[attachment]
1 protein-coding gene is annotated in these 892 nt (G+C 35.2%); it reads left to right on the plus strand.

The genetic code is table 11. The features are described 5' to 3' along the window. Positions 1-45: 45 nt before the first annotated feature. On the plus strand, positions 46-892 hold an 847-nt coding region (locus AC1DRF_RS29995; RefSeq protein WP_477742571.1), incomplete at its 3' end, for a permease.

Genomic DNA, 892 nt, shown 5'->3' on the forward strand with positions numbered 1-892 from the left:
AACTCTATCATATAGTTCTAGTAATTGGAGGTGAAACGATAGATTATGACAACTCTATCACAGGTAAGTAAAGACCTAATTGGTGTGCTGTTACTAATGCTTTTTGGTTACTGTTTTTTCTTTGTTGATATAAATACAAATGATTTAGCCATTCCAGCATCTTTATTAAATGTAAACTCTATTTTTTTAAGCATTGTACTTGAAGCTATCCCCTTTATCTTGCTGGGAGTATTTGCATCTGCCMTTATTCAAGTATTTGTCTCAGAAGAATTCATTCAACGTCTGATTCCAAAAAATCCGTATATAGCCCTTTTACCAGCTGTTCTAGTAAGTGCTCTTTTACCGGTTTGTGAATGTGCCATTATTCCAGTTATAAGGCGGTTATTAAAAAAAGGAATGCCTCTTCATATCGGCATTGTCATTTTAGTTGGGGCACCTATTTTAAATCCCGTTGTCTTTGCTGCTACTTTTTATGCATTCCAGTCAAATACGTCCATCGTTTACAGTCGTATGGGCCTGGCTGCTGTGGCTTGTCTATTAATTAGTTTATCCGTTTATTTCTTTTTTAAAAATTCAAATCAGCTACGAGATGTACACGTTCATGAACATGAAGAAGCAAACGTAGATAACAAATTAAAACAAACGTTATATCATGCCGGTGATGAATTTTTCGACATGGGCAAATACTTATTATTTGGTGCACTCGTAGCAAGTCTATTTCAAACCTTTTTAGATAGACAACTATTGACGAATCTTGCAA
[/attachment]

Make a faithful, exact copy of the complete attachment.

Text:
1 protein-coding gene is annotated in these 892 nt (G+C 35.2%); it reads left to right on the plus strand.

The genetic code is table 11. The features are described 5' to 3' along the window. Positions 1-45: 45 nt before the first annotated feature. On the plus strand, positions 46-892 hold an 847-nt coding region (locus AC1DRF_RS29995; RefSeq protein WP_477742571.1), incomplete at its 3' end, for a permease.

Genomic DNA, 892 nt, shown 5'->3' on the forward strand with positions numbered 1-892 from the left:
AACTCTATCATATAGTTCTAGTAATTGGAGGTGAAACGATAGATTATGACAACTCTATCACAGGTAAGTAAAGACCTAATTGGTGTGCTGTTACTAATGCTTTTTGGTTACTGTTTTTTCTTTGTTGATATAAATACAAATGATTTAGCCATTCCAGCATCTTTATTAAATGTAAACTCTATTTTTTTAAGCATTGTACTTGAAGCTATCCCCTTTATCTTGCTGGGAGTATTTGCATCTGCCMTTATTCAAGTATTTGTCTCAGAAGAATTCATTCAACGTCTGATTCCAAAAAATCCGTATATAGCCCTTTTACCAGCTGTTCTAGTAAGTGCTCTTTTACCGGTTTGTGAATGTGCCATTATTCCAGTTATAAGGCGGTTATTAAAAAAAGGAATGCCTCTTCATATCGGCATTGTCATTTTAGTTGGGGCACCTATTTTAAATCCCGTTGTCTTTGCTGCTACTTTTTATGCATTCCAGTCAAATACGTCCATCGTTTACAGTCGTATGGGCCTGGCTGCTGTGGCTTGTCTATTAATTAGTTTATCCGTTTATTTCTTTTTTAAAAATTCAAATCAGCTACGAGATGTACACGTTCATGAACATGAAGAAGCAAACGTAGATAACAAATTAAAACAAACGTTATATCATGCCGGTGATGAATTTTTCGACATGGGCAAATACTTATTATTTGGTGCACTCGTAGCAAGTCTATTTCAAACCTTTTTAGATAGACAACTATTGACGAATCTTGCAA